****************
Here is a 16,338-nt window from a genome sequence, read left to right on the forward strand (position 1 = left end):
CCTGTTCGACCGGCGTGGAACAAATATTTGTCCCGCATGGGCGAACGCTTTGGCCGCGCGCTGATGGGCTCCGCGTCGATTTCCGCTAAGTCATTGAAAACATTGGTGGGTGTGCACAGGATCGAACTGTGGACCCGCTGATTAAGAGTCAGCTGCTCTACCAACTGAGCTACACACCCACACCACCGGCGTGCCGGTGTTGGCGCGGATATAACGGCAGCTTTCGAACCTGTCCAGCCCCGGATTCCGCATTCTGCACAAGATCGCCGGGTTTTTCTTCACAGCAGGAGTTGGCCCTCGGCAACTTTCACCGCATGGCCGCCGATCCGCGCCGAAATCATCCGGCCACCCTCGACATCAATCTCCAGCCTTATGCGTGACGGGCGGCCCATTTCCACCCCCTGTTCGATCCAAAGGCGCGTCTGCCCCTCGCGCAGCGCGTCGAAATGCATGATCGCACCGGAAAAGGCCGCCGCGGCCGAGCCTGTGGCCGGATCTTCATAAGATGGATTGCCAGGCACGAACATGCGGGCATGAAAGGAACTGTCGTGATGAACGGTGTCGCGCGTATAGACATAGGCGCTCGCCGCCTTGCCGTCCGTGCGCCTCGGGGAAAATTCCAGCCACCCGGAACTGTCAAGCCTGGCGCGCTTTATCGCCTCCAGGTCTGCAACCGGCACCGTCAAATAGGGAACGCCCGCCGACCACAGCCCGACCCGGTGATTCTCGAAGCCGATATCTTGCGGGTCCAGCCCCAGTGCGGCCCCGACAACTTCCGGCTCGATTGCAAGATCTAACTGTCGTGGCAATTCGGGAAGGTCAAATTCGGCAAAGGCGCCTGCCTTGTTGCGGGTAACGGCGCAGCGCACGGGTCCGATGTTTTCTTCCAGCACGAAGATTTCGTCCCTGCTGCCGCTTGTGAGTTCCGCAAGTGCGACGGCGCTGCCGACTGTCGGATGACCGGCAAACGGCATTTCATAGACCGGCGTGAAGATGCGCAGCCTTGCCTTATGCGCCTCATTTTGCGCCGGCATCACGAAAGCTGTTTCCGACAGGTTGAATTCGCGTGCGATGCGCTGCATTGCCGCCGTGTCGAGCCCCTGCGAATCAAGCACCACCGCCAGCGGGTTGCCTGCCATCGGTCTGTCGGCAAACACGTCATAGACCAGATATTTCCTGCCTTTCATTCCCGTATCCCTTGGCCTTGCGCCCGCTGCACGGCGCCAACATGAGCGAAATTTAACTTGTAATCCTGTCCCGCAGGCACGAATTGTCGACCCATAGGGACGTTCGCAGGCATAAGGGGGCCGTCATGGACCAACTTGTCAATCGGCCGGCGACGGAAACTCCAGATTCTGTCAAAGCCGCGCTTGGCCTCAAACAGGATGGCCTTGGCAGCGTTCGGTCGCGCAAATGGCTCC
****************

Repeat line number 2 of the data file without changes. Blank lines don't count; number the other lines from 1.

CCTGTTCGACCGGCGTGGAACAAATATTTGTCCCGCATGGGCGAACGCTTTGGCCGCGCGCTGATGGGCTCCGCGTCGATTTCCGCTAAGTCATTGAAAACATTGGTGGGTGTGCACAGGATCGAACTGTGGACCCGCTGATTAAGAGTCAGCTGCTCTACCAACTGAGCTACACACCCACACCACCGGCGTGCCGGTGTTGGCGCGGATATAACGGCAGCTTTCGAACCTGTCCAGCCCCGGATTCCGCATTCTGCACAAGATCGCCGGGTTTTTCTTCACAGCAGGAGTTGGCCCTCGGCAACTTTCACCGCATGGCCGCCGATCCGCGCCGAAATCATCCGGCCACCCTCGACATCAATCTCCAGCCTTATGCGTGACGGGCGGCCCATTTCCACCCCCTGTTCGATCCAAAGGCGCGTCTGCCCCTCGCGCAGCGCGTCGAAATGCATGATCGCACCGGAAAAGGCCGCCGCGGCCGAGCCTGTGGCCGGATCTTCATAAGATGGATTGCCAGGCACGAACATGCGGGCATGAAAGGAACTGTCGTGATGAACGGTGTCGCGCGTATAGACATAGGCGCTCGCCGCCTTGCCGTCCGTGCGCCTCGGGGAAAATTCCAGCCACCCGGAACTGTCAAGCCTGGCGCGCTTTATCGCCTCCAGGTCTGCAACCGGCACCGTCAAATAGGGAACGCCCGCCGACCACAGCCCGACCCGGTGATTCTCGAAGCCGATATCTTGCGGGTCCAGCCCCAGTGCGGCCCCGACAACTTCCGGCTCGATTGCAAGATCTAACTGTCGTGGCAATTCGGGAAGGTCAAATTCGGCAAAGGCGCCTGCCTTGTTGCGGGTAACGGCGCAGCGCACGGGTCCGATGTTTTCTTCCAGCACGAAGATTTCGTCCCTGCTGCCGCTTGTGAGTTCCGCAAGTGCGACGGCGCTGCCGACTGTCGGATGACCGGCAAACGGCATTTCATAGACCGGCGTGAAGATGCGCAGCCTTGCCTTATGCGCCTCATTTTGCGCCGGCATCACGAAAGCTGTTTCCGACAGGTTGAATTCGCGTGCGATGCGCTGCATTGCCGCCGTGTCGAGCCCCTGCGAATCAAGCACCACCGCCAGCGGGTTGCCTGCCATCGGTCTGTCGGCAAACACGTCATAGACCAGATATTTCCTGCCTTTCATTCCCGTATCCCTTGGCCTTGCGCCCGCTGCACGGCGCCAACATGAGCGAAATTTAACTTGTAATCCTGTCCCGCAGGCACGAATTGTCGACCCATAGGGACGTTCGCAGGCATAAGGGGGCCGTCATGGACCAACTTGTCAATCGGCCGGCGACGGAAACTCCAGATTCTGTCAAAGCCGCGCTTGGCCTCAAACAGGATGGCCTTGGCAGCGTTCGGTCGCGCAAATGGCTCC